Watch the video 'Setup your environment' to give you an idea what you will have to do.

We have provided the datasets and software in a variety of formats. You choose how you want to use them:

• If you want to have a quick look at the data, not investing too much time, you can use the small virtual machine (06-Feb-2017), which contains 10% of the data. This takes about 15 minutes to download and setup. Read on.

• If you want to invest more time, or are setting up a lab for students, then we recommend you use the large virtual machine which contains all the data. This takes 1-2 hours to download and setup. Go to the Virtual Machine Book.

• If you are a student in a lab and the virtual machine is already setup for you, go straight to the next chapter Take a look at the data.

• If you are a physicist, it is likely you already have ROOT installed, so you can download the software and datasets separately if you wish. Please take into account that Python2 is recommended. Python 2.7 is the version distributed into the VMs. Python3 could give you some issues.

What is a virtual machine ?

A virtual machine will transform your computer into an analysis machine!

Your physical computer will be the "host", while the virtual machine will be a "guest". Most of the guest code runs unmodified, directly on the host computer, and the guest operating system "thinks" it's running on a real machine.

A virtual machine allows an unmodified operating system with all of its installed software to run in a special environment, on top of your existing operating system.

There are five virtual machines available. We suggest you start with the small version. It contains everything you need to start looking at the data.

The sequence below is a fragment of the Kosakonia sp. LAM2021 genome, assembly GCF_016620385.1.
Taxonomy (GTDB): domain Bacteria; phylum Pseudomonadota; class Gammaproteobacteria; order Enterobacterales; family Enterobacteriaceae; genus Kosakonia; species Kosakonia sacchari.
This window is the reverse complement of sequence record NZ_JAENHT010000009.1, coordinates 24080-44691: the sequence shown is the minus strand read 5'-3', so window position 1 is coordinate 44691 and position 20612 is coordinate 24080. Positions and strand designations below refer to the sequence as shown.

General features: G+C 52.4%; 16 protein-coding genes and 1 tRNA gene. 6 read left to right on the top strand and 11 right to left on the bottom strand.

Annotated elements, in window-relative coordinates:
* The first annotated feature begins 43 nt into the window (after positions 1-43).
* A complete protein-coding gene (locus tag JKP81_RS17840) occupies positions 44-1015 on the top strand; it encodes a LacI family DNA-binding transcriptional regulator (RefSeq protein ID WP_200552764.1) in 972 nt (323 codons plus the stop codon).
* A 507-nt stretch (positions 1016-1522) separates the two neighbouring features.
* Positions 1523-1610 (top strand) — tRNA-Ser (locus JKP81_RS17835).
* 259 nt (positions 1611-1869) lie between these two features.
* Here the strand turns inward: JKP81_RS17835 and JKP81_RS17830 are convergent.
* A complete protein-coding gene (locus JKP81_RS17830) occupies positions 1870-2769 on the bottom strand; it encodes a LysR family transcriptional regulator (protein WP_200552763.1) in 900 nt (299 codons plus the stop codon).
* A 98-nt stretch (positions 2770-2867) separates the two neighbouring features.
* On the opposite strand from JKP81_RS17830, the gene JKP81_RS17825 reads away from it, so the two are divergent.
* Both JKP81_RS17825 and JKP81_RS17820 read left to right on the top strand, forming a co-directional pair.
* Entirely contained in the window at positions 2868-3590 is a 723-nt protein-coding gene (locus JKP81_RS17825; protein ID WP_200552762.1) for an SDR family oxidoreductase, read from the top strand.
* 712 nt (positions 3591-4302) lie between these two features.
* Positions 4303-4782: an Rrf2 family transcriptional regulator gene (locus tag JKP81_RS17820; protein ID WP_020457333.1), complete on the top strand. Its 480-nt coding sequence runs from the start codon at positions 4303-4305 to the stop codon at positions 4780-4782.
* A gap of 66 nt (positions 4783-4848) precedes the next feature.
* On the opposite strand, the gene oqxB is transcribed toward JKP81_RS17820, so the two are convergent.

Now you will learn how to download and prepare a virtual machine to run on your computer. This will then enable you to take a look at ATLAS data.

There are three steps to setup your environment:

If your session goes to sleep and requires the atlas password, it is 'atlas'.

A small virtual machine using Lubuntu in conjunction with ROOT-5.34.14 and 10% of the data has been prepared. This is 1.7Gb in size so can be downloaded fairly quickly.

Select Virtual Machines

Make sure you choose Lubuntu_ATLAS_Outreach_DataAndTools_February_2017-size_S.ova

Go to the VirtualBox website

Take care to select the appropriate VirtualBox platform package.

Proceed with the installation of VirtualBox:

Step 3: Set up your Virtual Machine

In this step the downloaded virtual machine is being imported to VirtualBox to give the virtual machine a platform to run on.

Look for the VirtualBox icon in your Applications (folder). Double click to get the main interface of VirtualBox:

Select File then Import Appliance

An empty text box will appear

Use the yellow folder icon on the right hand-side of the empty text box to select your virtual machine (the .ova file you downloaded at the start of this chapter).

Make sure you have downloaded the small virtual machine. It will be called ATLASOpenDataSmall.ova

Then press Continue.

The default settings are displayed. We recommend you use these. Press Import.

Import will take afew minutes

Select your virtual machine ATLASOpenDataSmall (which is powered off)

If your VM is not called ATLASOpenDataSmall you have not downloaded the small virtual machine. You need to be using the small VM for these instructions.

Your VM will be displayed as shown below

Check that the name of your virtual machine displayed on the right is ATLASOpenDataSmall

Press the green Start arrow.

WAIT afew minutes whilst the virtual machine sets up.

When it has completed you will see the terminal for using the code, with the Readme file opened using the atom editor.

In the menu on the left handside, you see the contents of the root directory.

In the root directory there are five directories (Analysis, Configurations, Input, Plotting and Output), the README file plus two python scripts. The python scripts are RunScript.py and PlotResults.py.

At the bottom of your window, you will notice a tab labelled atlas@atlas-vm.

Select this tab, circled in red in the screen-shot. A terminal window will then be available.

List the folders and files in your main directory by typing

ls


You will notice that these are the same names as you saw in the menu (screen-shot above).

You are now ready to start looking at the ATLAS data.